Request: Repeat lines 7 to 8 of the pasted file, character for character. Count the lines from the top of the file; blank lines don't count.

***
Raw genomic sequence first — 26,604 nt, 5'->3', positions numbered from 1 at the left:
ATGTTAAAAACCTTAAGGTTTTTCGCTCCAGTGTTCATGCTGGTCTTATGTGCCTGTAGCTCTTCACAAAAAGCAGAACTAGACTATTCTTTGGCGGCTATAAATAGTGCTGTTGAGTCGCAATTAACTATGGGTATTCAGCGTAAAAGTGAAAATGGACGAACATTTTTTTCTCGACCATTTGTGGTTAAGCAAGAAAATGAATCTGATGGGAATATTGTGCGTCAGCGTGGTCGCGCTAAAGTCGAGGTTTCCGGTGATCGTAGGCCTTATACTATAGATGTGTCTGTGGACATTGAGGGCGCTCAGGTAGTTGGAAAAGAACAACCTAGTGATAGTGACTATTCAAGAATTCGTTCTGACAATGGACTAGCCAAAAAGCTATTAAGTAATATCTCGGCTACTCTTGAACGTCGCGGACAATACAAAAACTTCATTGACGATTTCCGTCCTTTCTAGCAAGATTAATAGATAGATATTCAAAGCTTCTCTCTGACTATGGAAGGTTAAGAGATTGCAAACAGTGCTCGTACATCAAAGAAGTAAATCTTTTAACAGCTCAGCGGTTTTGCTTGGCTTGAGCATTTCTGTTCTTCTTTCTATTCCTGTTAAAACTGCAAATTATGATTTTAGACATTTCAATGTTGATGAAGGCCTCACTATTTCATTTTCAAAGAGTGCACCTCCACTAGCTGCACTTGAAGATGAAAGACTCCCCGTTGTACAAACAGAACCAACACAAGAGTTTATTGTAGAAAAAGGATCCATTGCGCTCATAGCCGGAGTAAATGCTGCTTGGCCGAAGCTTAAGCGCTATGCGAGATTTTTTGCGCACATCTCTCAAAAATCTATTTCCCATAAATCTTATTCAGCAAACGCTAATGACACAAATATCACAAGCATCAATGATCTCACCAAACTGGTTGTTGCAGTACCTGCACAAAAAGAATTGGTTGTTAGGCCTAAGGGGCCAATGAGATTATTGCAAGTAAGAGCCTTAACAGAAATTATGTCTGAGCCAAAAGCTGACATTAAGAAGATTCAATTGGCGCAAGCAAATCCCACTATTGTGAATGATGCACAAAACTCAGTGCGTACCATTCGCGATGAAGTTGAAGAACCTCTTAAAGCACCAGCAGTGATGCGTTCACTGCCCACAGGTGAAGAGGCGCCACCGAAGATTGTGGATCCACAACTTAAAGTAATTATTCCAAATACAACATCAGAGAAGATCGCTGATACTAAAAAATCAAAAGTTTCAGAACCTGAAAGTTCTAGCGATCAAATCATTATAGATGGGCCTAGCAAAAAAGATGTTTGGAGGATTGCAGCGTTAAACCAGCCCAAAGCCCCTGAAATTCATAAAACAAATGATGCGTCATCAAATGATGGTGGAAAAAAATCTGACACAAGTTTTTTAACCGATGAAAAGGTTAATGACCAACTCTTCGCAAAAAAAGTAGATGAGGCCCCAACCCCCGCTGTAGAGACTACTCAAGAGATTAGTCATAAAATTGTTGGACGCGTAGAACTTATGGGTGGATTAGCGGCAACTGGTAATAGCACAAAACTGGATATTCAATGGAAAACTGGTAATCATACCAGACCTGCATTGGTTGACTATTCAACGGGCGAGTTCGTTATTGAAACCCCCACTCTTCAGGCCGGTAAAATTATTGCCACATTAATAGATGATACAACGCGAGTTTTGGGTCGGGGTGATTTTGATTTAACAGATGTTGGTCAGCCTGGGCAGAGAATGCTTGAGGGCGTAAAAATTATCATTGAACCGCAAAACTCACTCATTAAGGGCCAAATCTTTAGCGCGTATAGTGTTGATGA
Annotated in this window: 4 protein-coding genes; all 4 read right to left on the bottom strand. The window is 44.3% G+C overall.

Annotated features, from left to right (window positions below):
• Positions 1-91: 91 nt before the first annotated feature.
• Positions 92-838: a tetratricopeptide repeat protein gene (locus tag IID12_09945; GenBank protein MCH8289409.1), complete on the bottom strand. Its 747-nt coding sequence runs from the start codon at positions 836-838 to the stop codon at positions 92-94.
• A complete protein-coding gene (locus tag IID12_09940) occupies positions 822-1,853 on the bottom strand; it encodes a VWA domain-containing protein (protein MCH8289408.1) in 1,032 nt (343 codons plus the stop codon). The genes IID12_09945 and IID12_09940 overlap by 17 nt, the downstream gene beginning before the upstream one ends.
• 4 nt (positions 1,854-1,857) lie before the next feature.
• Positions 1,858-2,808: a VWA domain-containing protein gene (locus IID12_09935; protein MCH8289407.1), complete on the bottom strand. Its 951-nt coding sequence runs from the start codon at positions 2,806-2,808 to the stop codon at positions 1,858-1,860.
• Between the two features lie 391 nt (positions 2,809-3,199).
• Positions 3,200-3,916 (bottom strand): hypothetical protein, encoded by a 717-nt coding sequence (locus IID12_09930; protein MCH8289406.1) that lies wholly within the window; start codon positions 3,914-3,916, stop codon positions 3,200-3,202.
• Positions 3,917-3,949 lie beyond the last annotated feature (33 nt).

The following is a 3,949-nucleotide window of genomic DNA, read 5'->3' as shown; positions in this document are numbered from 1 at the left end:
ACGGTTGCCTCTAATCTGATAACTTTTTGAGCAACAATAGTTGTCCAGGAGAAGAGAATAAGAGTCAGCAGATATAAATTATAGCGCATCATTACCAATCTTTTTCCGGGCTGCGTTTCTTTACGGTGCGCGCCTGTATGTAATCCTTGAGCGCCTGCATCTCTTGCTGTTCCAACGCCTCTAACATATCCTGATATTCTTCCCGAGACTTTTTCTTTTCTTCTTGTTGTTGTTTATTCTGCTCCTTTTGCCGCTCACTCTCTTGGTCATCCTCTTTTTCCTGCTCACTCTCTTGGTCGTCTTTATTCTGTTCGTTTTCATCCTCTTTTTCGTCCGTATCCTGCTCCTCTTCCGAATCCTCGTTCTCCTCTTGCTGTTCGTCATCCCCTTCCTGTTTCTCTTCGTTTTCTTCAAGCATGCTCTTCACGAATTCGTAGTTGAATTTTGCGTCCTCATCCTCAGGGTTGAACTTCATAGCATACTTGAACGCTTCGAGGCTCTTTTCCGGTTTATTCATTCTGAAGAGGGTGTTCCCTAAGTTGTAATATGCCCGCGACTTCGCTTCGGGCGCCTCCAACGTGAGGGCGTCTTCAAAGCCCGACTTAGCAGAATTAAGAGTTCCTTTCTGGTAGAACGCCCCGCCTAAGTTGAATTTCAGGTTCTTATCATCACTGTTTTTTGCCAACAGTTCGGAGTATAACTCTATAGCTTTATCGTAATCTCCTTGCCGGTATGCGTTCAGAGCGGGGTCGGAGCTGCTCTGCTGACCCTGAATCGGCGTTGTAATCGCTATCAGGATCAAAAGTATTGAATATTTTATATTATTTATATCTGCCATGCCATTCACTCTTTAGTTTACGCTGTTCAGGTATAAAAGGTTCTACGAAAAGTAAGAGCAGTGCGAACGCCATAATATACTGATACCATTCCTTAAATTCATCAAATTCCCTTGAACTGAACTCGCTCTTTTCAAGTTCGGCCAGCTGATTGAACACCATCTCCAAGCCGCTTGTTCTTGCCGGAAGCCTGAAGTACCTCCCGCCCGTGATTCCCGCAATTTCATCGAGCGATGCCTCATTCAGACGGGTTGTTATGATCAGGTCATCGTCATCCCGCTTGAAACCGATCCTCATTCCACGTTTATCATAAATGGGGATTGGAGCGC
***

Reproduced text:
• A complete protein-coding gene (locus tag IID12_09940) occupies positions 822-1,853 on the bottom strand; it encodes a VWA domain-containing protein (protein MCH8289408.1) in 1,032 nt (343 codons plus the stop codon). The genes IID12_09945 and IID12_09940 overlap by 17 nt, the downstream gene beginning before the upstream one ends.
• 4 nt (positions 1,854-1,857) lie before the next feature.